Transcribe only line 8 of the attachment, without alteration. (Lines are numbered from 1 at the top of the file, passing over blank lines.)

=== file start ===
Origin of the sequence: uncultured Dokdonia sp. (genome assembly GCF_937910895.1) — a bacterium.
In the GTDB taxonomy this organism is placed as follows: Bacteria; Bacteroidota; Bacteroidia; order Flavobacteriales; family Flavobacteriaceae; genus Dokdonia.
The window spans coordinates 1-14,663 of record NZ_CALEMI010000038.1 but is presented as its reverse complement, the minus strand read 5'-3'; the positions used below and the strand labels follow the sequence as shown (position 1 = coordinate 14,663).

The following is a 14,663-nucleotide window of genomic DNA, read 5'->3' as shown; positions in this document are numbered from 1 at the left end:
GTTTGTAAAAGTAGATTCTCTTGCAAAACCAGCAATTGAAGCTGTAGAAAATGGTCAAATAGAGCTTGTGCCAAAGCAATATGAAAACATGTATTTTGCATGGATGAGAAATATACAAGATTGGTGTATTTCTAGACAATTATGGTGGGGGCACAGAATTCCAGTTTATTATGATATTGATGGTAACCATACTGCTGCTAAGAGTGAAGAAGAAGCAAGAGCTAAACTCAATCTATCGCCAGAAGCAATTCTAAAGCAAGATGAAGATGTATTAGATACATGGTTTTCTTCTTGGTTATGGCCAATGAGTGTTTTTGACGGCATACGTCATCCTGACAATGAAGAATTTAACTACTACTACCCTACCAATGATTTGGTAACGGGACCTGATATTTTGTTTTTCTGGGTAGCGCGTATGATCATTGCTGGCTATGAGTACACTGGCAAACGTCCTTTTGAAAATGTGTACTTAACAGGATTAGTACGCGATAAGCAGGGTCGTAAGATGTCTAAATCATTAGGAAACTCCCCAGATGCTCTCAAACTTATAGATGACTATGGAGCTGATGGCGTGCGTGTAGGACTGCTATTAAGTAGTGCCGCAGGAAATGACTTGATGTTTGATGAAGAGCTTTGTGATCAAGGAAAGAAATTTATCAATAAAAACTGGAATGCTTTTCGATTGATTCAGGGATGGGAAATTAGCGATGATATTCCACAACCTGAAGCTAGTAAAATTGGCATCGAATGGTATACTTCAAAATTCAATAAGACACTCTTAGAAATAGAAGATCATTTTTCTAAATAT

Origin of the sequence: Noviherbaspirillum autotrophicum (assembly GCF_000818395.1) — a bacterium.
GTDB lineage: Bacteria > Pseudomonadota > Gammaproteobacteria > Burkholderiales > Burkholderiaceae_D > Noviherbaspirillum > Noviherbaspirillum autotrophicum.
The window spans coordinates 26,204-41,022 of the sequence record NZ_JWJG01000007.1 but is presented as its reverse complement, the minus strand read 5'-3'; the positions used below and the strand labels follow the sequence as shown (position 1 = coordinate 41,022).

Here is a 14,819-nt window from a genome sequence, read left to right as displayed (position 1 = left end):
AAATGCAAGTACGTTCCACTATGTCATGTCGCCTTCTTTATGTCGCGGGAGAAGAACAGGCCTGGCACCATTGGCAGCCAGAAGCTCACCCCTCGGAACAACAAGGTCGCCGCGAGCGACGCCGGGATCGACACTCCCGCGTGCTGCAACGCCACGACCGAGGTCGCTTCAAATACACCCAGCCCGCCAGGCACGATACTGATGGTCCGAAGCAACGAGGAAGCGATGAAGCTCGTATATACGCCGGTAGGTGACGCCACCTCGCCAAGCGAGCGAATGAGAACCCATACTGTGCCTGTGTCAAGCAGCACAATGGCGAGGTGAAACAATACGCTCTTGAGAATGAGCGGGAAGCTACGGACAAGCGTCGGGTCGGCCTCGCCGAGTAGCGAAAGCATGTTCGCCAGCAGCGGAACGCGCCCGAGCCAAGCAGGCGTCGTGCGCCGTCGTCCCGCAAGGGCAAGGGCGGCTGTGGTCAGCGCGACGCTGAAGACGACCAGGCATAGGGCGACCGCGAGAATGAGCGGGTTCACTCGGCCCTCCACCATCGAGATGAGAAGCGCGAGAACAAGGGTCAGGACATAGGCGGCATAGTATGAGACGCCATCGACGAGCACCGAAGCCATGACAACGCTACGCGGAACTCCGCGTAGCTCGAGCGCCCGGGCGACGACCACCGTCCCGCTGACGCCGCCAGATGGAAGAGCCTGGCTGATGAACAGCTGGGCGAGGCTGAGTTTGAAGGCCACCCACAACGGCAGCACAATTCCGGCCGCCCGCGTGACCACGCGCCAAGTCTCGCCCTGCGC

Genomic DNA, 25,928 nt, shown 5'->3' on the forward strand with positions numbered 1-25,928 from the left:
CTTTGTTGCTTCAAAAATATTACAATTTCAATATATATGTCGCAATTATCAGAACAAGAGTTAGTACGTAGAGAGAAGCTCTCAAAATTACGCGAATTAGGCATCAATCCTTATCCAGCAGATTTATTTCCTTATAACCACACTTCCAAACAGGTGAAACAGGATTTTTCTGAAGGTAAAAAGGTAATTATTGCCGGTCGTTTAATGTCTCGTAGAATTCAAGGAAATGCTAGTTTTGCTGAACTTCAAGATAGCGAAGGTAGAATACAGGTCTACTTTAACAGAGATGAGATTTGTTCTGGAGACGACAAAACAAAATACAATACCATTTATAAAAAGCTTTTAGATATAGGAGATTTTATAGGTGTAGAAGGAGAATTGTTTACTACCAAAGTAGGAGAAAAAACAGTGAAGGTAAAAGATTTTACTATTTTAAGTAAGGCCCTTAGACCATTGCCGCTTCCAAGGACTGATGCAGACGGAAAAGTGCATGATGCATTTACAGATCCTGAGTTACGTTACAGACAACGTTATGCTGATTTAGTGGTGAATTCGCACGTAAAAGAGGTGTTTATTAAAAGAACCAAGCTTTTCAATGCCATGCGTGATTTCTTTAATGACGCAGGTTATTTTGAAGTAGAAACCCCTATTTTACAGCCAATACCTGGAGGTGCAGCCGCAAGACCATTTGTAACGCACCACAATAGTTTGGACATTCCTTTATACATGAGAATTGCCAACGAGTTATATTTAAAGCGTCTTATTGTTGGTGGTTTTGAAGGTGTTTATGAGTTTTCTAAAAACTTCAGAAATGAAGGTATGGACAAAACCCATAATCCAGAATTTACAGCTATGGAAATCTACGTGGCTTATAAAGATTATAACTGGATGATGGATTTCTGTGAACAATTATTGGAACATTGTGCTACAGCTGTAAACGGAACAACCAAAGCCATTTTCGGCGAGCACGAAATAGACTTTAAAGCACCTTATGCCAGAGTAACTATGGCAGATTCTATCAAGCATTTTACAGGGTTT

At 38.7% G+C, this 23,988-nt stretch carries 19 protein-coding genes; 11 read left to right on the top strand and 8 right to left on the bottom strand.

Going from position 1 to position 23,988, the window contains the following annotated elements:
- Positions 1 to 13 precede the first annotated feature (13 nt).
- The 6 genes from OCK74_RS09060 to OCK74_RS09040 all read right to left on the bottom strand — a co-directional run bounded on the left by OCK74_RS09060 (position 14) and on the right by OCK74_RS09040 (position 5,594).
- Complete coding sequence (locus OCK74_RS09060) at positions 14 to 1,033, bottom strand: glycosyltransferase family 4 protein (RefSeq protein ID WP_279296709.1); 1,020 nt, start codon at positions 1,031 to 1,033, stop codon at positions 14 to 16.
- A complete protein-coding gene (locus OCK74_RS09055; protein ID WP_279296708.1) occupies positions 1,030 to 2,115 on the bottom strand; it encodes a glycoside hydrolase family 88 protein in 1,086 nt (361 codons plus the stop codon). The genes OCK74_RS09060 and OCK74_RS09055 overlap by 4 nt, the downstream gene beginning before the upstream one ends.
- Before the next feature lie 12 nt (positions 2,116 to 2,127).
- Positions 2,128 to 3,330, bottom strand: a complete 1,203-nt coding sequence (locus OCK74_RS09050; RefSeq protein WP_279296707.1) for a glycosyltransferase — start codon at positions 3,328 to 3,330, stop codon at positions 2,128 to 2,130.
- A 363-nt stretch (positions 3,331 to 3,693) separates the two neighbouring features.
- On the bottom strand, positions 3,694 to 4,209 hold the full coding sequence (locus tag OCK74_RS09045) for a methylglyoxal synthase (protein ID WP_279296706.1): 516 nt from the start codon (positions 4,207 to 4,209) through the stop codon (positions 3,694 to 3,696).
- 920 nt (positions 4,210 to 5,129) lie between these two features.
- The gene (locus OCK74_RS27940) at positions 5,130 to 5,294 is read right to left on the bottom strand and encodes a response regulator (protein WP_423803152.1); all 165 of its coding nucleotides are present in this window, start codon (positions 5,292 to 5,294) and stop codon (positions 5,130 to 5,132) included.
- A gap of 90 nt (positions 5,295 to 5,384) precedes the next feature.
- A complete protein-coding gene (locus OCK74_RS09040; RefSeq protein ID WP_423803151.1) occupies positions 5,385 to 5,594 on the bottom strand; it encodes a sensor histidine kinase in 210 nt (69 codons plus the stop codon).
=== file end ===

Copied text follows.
The window spans coordinates 26,204-41,022 of the sequence record NZ_JWJG01000007.1 but is presented as its reverse complement, the minus strand read 5'-3'; the positions used below and the strand labels follow the sequence as shown (position 1 = coordinate 41,022).